The Dutch doctor who performed euthanasia on a woman suffering from severe dementia, has been acquitted of murder. The court in The Hague ruled on Sept. 11 that the doctor hasn’t broken the Dutch euthanasia law.

The trial began three weeks ago when, for the first time in Dutch history, a doctor was put on trial after performing euthanasia on a patient. Prosecutors said the 74-year-old doctor was guilty of murder.

In 2016, she performed euthanasia on a woman suffering from severe dementia. After being diagnosed with the condition, the patient had written down a living will in which she stated that she wanted to make use of the legal right to have euthanasia performed on her were she to end up in a nursing home. However, during the last days of her life, the patient gave mixed signals about wanting to die. Prosecutors stated that the now-retired doctor should have spoken with the patient about her wish to die.

The doctor has now been acquitted of breaking the Dutch euthanasia law in the landmark case. The judge ruled that the living will written by the patient four years earlier had sufficed.

Mentally competent?

In a reaction to the Dutch Catholic newspaper Katholiek Nieuwsblad Martin Buijsen, professor in health law, said that the Dutch law is hard to explain.

“Murder and homicide are punishable by law. An exception has been made for euthanasia, which is legal under certain strict requirements. After performing euthanasia, a doctor draws up a file, which is then checked by a regional commission,” he said.

In 2018, euthanasia was reported 6,000 times, 146 for a person suffering from dementia.

“144 of these patients were suffering from an early stage of dementia. Euthanasia was performed on them without any legal problems,” Buijsen said.

“In the other two cases, the patient was suffering from severe dementia. Both of them had written a living will in which they stated that they wanted euthanasia to be performed on them if they were to end up in a certain stage of the disease,” he said.

But, continued the professor, “At what point is a person no longer mentally competent? A person suffering from dementia may have lucid moments and is still able to change his or her mind. The term ‘mentally competent’ is not all white or all black.”

Official warning

The doctor on trial had already received an official warning by the Dutch medical disciplinary board. The court’s verdict doesn’t change that fact. This means doctors themselves follow stricter rules than the Dutch law prescribes.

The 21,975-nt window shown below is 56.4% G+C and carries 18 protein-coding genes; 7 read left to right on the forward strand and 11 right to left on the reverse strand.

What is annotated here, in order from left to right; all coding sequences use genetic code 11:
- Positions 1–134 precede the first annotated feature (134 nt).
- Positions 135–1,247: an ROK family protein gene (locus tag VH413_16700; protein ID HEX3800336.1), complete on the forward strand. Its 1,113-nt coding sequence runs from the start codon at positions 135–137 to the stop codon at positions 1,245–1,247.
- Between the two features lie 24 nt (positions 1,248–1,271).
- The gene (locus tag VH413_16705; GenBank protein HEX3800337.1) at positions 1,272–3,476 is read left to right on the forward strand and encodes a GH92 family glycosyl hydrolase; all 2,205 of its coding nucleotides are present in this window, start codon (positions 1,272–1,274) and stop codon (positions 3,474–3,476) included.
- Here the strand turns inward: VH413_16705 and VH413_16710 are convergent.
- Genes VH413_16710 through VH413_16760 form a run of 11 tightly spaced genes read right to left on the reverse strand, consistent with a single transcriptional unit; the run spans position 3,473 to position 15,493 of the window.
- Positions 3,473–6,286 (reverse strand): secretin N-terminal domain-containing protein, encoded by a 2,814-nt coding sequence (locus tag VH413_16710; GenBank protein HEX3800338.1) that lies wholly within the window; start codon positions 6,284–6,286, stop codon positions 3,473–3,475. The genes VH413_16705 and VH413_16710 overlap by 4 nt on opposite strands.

“The verdict of the medical disciplinary board means that her colleagues think that in this case the doctor failed to do the right thing. They advised other doctors to verify with the patient if they still wish to die,” Buijsen said.

According to Buijsen, the whole trial has always been a matter of principle, and also a test case.

“Prosecutors asked the judge to come up with a verdict but were not seeking punishment for the doctor. What they wanted was for the court to stipulate clearer boundaries for the euthanasia law. The judge ruled that there is no legal duty for an extra living will to be written by the patient. This means the uncertainty remains, because in practice nothing has changed with this verdict,” he said.

A morally impossible thing to ask

“The euthanasia law dates back to 2002 and was meant, for example, for cancer patients or patients affected by ALS who were in excruciating pain with no hope of ever recovering. The current law was not made with dementia in mind. The Dutch federation of medical practitioners is working on a declaration for euthanasia in cases of dementia, with clearer standards for doctors,” Buijsen said.

According to the professor, the current euthanasia law is making it impossible for doctors to function well.

“The patient places his or her faith in the doctor’s hands. The doctor then needs to decide if a patient is allowed to die, not too early in the disease process, but not too late either. Think what we’re asking of our doctors. It is a morally impossible thing to ask.”

This article was translated for Crux by Susanne Kurstjens-van den Berk.

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